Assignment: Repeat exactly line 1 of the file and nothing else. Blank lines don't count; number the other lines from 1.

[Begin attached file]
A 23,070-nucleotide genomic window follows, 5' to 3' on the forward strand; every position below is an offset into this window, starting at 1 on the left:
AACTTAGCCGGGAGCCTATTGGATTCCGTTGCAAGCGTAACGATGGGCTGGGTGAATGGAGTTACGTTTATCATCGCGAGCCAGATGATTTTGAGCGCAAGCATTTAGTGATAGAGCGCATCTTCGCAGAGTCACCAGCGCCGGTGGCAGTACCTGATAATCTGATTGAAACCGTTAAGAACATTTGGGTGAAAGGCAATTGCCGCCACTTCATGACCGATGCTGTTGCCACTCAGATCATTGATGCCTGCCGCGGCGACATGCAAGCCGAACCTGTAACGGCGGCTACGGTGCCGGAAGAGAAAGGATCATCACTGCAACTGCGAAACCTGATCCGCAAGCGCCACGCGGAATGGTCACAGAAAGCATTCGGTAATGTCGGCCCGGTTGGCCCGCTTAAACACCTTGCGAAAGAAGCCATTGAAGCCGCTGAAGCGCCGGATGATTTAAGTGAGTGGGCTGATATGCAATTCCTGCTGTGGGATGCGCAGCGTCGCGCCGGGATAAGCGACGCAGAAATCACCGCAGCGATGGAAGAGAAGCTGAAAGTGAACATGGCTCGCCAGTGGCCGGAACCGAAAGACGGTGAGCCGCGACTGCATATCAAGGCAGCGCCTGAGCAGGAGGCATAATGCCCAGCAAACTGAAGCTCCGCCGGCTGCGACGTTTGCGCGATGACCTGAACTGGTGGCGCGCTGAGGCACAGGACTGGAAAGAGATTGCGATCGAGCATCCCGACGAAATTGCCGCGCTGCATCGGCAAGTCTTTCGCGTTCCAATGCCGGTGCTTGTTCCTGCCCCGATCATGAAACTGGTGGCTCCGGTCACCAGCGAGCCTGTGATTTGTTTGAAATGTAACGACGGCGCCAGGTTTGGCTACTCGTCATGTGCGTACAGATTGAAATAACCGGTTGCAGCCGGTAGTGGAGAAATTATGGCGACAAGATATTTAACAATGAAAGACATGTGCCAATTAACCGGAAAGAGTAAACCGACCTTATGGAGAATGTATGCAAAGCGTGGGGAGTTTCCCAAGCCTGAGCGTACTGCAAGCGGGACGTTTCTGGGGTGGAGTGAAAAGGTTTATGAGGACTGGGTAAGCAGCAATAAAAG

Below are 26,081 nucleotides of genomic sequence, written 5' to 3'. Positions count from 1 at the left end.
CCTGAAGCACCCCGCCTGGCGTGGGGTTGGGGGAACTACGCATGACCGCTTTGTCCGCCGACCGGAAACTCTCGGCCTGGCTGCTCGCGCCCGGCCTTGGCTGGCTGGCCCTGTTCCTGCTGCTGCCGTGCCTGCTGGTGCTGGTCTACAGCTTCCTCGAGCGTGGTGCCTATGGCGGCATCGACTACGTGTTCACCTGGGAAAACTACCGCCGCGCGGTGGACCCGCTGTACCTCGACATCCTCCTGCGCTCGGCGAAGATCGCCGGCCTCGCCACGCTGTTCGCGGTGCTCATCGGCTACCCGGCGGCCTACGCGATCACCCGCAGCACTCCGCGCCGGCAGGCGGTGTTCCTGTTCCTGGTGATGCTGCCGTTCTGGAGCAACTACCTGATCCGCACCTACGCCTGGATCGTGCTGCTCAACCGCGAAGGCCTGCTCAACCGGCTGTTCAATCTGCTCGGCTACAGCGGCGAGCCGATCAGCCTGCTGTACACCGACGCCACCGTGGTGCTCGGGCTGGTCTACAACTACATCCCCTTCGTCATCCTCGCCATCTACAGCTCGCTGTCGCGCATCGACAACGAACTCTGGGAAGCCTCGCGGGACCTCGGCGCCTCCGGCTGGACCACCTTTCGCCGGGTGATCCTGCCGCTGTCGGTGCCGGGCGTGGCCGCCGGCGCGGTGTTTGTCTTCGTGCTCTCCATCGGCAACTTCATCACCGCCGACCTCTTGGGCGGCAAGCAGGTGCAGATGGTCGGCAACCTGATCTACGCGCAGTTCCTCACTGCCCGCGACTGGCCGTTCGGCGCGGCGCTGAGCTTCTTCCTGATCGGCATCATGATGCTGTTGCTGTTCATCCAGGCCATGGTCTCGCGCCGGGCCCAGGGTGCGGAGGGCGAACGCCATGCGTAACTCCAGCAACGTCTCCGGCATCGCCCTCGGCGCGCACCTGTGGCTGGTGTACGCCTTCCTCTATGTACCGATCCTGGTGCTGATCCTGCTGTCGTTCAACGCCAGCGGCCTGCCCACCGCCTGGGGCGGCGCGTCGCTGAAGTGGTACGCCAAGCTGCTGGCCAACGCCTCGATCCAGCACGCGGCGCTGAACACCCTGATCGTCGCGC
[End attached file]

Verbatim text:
A 23,070-nucleotide genomic window follows, 5' to 3' on the forward strand; every position below is an offset into this window, starting at 1 on the left: